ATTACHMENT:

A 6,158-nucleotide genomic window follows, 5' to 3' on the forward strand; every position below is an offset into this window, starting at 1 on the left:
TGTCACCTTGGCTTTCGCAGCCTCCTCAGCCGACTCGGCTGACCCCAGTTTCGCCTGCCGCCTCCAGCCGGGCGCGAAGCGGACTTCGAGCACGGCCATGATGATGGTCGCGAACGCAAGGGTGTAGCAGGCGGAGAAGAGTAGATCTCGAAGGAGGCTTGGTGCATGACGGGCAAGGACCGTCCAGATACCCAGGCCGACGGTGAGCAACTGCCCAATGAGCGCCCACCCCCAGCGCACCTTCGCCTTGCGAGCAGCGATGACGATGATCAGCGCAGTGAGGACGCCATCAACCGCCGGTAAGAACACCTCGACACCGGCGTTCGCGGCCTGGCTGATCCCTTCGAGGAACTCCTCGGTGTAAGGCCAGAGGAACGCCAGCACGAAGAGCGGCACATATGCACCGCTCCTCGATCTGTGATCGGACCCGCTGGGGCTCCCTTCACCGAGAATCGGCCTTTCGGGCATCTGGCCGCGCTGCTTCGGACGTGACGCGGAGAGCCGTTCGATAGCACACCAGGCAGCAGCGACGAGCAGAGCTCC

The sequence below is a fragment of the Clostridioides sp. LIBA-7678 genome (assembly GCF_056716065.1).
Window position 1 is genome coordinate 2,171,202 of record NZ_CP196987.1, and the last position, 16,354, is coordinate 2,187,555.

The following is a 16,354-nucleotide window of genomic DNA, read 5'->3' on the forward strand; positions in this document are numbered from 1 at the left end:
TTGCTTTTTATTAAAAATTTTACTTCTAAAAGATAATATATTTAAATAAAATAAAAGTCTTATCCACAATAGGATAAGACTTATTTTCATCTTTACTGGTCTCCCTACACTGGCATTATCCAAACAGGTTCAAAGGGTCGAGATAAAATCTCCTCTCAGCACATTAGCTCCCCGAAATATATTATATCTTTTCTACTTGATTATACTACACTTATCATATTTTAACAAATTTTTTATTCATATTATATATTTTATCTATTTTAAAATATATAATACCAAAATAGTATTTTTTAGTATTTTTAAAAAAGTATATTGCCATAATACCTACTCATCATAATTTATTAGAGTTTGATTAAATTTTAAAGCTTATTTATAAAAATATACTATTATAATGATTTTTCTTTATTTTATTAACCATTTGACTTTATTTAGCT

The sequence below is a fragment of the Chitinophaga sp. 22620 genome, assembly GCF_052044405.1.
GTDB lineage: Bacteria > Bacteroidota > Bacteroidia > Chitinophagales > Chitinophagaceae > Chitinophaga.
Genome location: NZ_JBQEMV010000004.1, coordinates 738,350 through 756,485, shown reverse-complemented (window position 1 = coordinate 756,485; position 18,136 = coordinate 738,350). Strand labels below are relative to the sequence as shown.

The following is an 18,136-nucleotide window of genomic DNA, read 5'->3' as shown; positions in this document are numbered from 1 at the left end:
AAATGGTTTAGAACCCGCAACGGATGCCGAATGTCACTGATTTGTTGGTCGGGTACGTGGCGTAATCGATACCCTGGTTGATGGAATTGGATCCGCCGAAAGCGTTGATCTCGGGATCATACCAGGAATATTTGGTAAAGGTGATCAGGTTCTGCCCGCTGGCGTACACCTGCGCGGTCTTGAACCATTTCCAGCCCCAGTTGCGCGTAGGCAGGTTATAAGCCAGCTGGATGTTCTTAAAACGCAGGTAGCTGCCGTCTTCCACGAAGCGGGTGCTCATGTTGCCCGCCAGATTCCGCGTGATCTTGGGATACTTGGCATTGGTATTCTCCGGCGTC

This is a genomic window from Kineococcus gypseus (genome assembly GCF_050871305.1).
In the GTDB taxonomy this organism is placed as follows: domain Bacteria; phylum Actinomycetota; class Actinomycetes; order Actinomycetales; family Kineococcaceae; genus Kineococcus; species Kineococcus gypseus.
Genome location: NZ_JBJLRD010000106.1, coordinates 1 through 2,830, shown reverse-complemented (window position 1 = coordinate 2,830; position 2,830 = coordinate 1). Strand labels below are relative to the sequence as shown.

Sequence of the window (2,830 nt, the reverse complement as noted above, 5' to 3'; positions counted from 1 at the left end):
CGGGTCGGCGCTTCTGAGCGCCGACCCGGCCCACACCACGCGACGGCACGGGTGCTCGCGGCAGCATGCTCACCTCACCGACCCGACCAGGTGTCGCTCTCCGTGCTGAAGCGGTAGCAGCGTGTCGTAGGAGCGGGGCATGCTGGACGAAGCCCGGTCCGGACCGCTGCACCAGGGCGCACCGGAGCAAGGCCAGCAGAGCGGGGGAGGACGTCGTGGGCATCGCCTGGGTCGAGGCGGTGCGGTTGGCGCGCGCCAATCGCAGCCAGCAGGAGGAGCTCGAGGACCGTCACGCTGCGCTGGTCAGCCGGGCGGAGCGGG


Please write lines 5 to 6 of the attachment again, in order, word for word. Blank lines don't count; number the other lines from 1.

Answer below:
The following is a 16,354-nucleotide window of genomic DNA, read 5'->3' on the forward strand; positions in this document are numbered from 1 at the left end:
TTGCTTTTTATTAAAAATTTTACTTCTAAAAGATAATATATTTAAATAAAATAAAAGTCTTATCCACAATAGGATAAGACTTATTTTCATCTTTACTGGTCTCCCTACACTGGCATTATCCAAACAGGTTCAAAGGGTCGAGATAAAATCTCCTCTCAGCACATTAGCTCCCCGAAATATATTATATCTTTTCTACTTGATTATACTACACTTATCATATTTTAACAAATTTTTTATTCATATTATATATTTTATCTATTTTAAAATATATAATACCAAAATAGTATTTTTTAGTATTTTTAAAAAAGTATATTGCCATAATACCTACTCATCATAATTTATTAGAGTTTGATTAAATTTTAAAGCTTATTTATAAAAATATACTATTATAATGATTTTTCTTTATTTTATTAACCATTTGACTTTATTTAGCT